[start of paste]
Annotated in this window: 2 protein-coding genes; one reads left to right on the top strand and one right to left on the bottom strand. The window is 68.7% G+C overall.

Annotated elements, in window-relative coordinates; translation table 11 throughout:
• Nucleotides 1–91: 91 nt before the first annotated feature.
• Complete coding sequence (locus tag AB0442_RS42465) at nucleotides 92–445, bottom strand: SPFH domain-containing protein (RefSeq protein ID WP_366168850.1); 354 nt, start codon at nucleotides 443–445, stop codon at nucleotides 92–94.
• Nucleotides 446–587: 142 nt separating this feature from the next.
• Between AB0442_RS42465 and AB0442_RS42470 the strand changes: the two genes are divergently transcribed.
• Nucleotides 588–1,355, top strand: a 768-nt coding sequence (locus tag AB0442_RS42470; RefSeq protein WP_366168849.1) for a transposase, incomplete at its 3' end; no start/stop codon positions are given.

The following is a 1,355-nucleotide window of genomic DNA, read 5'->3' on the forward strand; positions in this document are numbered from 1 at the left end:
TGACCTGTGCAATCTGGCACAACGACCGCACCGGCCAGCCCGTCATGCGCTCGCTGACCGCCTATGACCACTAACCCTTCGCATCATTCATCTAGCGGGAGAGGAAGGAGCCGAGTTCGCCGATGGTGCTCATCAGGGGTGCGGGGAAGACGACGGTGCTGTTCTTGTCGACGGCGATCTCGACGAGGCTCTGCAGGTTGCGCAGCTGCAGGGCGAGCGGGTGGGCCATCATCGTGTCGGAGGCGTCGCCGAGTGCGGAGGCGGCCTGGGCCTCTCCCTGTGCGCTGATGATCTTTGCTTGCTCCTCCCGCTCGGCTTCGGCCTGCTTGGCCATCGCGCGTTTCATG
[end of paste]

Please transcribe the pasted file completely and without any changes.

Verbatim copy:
Annotated in this window: 2 protein-coding genes; one reads left to right on the top strand and one right to left on the bottom strand. The window is 68.7% G+C overall.

Annotated elements, in window-relative coordinates; translation table 11 throughout:
• Nucleotides 1–91: 91 nt before the first annotated feature.
• Complete coding sequence (locus tag AB0442_RS42465) at nucleotides 92–445, bottom strand: SPFH domain-containing protein (RefSeq protein ID WP_366168850.1); 354 nt, start codon at nucleotides 443–445, stop codon at nucleotides 92–94.
• Nucleotides 446–587: 142 nt separating this feature from the next.
• Between AB0442_RS42465 and AB0442_RS42470 the strand changes: the two genes are divergently transcribed.
• Nucleotides 588–1,355, top strand: a 768-nt coding sequence (locus tag AB0442_RS42470; RefSeq protein WP_366168849.1) for a transposase, incomplete at its 3' end; no start/stop codon positions are given.

The following is a 1,355-nucleotide window of genomic DNA, read 5'->3' on the forward strand; positions in this document are numbered from 1 at the left end:
TGACCTGTGCAATCTGGCACAACGACCGCACCGGCCAGCCCGTCATGCGCTCGCTGACCGCCTATGACCACTAACCCTTCGCATCATTCATCTAGCGGGAGAGGAAGGAGCCGAGTTCGCCGATGGTGCTCATCAGGGGTGCGGGGAAGACGACGGTGCTGTTCTTGTCGACGGCGATCTCGACGAGGCTCTGCAGGTTGCGCAGCTGCAGGGCGAGCGGGTGGGCCATCATCGTGTCGGAGGCGTCGCCGAGTGCGGAGGCGGCCTGGGCCTCTCCCTGTGCGCTGATGATCTTTGCTTGCTCCTCCCGCTCGGCTTCGGCCTGCTTGGCCATCGCGCGTTTCATG